Mubarak trial blackout paves way for appearance of Tantawi and Suleiman

Two leading human rights activists with experience of the Egyptian legal system have voiced their support for a court decision dissalowing further television coverage during the trial of former President Hosni Mubarak. The senior judge presiding over the case, which is to be merged with that of former Interior Minister Habib al-Adly, ruled recently that the live television coverage of the trial should be discontinued.

The decision is justified, said the activists, given that the court is poised to hear testimonies of various witnesses, and live television coverage might interfere with the witnesses and the testimonies they provide.

In particular, they said that the court is due to summon Field Marshal Hussein Tantawi, head of the Supreme Council of the Armed Forces, and General Omar Suleiman, former Egyptian vice president, to hear their testimonies with regards to protester deaths, and the two men might be called upon to disclose information of a sensitive nature relating to national security.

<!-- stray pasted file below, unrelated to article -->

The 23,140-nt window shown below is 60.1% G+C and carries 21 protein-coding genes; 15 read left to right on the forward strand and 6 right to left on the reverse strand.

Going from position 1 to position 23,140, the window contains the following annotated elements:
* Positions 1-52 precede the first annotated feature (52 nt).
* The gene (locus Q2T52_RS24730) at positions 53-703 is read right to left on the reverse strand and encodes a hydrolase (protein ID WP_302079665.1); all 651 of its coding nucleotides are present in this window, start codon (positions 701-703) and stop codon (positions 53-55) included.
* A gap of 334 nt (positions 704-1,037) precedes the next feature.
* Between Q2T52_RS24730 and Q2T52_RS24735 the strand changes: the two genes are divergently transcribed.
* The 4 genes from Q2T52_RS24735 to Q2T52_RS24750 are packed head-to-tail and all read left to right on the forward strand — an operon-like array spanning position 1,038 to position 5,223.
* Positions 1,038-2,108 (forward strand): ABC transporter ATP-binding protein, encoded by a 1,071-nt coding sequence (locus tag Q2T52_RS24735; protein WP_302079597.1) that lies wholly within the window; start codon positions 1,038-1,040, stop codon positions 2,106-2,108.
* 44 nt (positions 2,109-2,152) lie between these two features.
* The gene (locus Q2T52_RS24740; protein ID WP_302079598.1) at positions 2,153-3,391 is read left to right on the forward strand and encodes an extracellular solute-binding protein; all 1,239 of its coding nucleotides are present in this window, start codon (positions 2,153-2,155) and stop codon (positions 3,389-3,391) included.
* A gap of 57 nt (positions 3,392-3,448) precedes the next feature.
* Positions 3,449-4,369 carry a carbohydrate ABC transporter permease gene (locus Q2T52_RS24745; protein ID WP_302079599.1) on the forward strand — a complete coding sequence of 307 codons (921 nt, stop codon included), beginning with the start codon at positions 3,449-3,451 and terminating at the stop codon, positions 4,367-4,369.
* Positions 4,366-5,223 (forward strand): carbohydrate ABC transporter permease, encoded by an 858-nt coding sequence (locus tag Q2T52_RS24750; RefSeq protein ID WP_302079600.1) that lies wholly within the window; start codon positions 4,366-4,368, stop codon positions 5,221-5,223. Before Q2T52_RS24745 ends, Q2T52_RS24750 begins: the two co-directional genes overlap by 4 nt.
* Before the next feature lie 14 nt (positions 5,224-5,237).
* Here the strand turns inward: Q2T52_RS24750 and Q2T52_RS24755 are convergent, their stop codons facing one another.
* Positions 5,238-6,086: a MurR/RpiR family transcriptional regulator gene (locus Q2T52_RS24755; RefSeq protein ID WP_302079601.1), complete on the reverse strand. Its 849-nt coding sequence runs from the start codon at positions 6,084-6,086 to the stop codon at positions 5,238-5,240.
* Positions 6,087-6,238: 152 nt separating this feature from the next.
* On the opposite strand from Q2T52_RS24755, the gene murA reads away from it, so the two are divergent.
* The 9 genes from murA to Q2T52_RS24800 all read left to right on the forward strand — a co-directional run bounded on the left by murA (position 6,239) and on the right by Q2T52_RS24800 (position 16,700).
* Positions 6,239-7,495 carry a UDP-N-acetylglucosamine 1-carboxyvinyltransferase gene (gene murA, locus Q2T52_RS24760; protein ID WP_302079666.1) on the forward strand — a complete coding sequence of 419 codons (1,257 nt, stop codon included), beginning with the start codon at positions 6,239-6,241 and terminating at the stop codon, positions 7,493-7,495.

In the trial, Mubarak is accused of involvement in killing protesters, profiteering, illegally exploiting influence for personal gain and exporting gas to Israel at much reduced prices.

Gamal Eid, director of the Arab Network for Human Rights Information said that the decision is a good one. He said that it is unreasonable for trials to be broadcast to such an extent during testimonies, because doing so would have an impact on the testimonies themselves.

Nevertheless, Eid said the decision does not counteract the trial’s public nature, given the presence of martyrs’ families and their lawyers in the courtroom. He also said that the decision not to broadcast the trial will allow the lawyers to calmly observe the sessions, as is their right.

Khaled Ali, director of the Egyptian Center for Economic and Social Rights, said that the decision has logical reasons behind it and does not amount to a government conspiracy or backpedaling.

Ali added: “After reading about the case, it is clear that the decision was made in preparation for summoning Tantawi and Suleiman. These witnesses will be addressing delicate state matters regarding the period before, during, and after Mubarak’s resignation.

“It’s best that these things are not exposed to the public, despite Egyptians’ right to know them, in order to shield the country from any danger. Coming sessions will include things like testimonies, arguments between the defense and the witnesses, and other matters whose secrecy must be protected to avoid prejudicing the judicial procedures.”

He expressed his hope that the court would block live broadcasts during testimonies only, restoring coverage during other sessions of the case.

Translated from the Arabic Edition

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